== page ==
B.L.E., it is the time of flight between two points in the bullets trajectory that determines how far from the line of sight the bullet drifts sideways.
If that was strictly true, then the .300 Whisper (essentially a .223 necked up to .30 caliber) shooting that 220 grain Sierra hollow point boat tail match bullet with a BC of .608 with a muzzle velocity of 1040 fps should have drifted way more than the .17HMR shooting that 17 grain bullet with a BC of .125 at 2550 fps.
Time of flights at 200 yards
.300 Whisper .598 seconds
.17 HMR .324 seconds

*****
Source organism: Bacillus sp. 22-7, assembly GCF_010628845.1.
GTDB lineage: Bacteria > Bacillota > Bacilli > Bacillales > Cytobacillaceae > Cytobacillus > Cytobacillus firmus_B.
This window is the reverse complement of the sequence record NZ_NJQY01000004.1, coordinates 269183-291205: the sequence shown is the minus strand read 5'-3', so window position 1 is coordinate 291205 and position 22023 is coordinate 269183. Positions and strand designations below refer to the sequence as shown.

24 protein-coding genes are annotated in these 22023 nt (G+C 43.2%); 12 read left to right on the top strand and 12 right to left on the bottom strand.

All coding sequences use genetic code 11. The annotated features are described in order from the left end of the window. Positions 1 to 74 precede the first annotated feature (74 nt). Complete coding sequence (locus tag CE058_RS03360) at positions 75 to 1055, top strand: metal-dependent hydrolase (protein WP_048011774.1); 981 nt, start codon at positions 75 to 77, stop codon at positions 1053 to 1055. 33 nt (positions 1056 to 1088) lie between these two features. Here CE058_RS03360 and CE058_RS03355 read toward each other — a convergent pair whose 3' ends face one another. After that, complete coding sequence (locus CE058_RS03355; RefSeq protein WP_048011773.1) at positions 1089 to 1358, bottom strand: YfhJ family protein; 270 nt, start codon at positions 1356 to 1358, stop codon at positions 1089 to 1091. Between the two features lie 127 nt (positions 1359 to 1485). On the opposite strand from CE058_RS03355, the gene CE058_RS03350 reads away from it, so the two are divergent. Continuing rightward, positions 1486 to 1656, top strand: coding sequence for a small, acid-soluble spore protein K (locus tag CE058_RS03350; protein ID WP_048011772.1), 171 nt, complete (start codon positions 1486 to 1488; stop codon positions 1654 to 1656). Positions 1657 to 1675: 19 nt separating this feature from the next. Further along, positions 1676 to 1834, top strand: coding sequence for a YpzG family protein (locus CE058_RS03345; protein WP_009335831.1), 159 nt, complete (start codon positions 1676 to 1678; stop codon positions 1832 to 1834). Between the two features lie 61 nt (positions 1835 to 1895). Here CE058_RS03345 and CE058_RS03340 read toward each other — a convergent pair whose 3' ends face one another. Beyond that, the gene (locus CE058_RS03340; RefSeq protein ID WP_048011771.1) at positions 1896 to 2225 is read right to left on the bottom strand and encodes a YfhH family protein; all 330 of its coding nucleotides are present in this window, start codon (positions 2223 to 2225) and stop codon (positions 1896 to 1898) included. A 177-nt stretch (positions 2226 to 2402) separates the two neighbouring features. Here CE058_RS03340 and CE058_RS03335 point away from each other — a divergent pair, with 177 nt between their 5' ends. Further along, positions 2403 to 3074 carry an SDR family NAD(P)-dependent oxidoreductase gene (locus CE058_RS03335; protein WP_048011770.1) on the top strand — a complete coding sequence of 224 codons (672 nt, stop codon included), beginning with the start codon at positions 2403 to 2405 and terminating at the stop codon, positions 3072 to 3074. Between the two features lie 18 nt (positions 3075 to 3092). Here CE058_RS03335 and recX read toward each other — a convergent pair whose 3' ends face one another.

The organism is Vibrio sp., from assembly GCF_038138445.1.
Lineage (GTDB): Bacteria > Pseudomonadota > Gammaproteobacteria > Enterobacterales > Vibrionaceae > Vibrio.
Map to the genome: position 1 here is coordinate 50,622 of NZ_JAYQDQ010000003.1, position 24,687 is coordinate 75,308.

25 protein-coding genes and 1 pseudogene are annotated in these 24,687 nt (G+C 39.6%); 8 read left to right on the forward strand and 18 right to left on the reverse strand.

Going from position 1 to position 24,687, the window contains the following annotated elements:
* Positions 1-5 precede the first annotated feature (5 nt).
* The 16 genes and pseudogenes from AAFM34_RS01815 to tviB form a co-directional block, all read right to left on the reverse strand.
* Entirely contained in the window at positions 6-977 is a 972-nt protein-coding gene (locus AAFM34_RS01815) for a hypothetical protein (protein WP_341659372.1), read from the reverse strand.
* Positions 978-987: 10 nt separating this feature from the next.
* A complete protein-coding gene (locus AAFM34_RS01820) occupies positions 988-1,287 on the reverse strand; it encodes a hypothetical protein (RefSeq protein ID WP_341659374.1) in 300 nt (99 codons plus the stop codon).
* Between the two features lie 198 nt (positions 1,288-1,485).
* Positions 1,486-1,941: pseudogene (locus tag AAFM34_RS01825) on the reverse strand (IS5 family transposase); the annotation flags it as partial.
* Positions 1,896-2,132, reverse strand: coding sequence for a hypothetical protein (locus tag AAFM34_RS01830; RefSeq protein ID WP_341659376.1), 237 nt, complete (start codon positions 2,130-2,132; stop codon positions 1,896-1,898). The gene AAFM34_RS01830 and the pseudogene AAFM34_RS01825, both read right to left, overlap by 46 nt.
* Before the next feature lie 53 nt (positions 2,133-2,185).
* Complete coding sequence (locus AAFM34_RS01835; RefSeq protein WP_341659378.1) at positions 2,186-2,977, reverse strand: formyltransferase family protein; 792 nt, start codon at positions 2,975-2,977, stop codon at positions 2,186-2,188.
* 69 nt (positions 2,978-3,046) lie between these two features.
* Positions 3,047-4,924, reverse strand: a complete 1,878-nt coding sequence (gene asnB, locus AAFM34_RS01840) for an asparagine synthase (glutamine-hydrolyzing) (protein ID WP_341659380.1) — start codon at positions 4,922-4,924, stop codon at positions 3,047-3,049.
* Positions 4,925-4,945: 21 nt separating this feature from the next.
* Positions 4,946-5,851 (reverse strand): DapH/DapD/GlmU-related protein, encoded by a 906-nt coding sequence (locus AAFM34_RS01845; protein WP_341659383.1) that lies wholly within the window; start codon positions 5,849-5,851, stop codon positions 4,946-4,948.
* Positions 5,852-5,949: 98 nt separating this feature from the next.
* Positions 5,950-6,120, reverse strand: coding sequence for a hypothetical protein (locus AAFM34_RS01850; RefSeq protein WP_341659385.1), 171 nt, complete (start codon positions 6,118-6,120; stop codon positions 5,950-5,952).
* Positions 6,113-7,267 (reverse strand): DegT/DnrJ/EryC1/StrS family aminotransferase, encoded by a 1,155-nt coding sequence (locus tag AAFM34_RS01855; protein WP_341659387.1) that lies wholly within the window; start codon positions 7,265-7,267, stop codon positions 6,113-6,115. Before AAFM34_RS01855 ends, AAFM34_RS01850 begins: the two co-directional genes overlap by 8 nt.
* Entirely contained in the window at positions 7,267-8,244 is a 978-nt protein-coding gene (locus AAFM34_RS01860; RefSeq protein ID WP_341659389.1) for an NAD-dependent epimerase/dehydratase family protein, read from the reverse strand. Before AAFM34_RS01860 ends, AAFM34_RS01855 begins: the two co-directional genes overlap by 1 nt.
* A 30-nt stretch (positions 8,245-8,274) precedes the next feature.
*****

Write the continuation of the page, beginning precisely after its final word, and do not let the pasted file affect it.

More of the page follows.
Wind drift in 10 mph crosswind
.300 Whisper 3.8 inches
.17 HMR 15.7 inches
Lag time, the amount of extra time added to time of flight due to slowing down increases exponentially even if the velocity decay is linear.
To understand this, visualize driving 60 mph and someone going 80 mph passes you. Even though you don't decelerate, he keeps getting farther and farther ahead of you and the lag time between the two cars increases.
The only way for a bullet to stop the increase in lag time after being slowed down would be to somehow re-accelerate back to the original muzzle velocity and stay at that velocity, then the lag time would be constant from that point onward.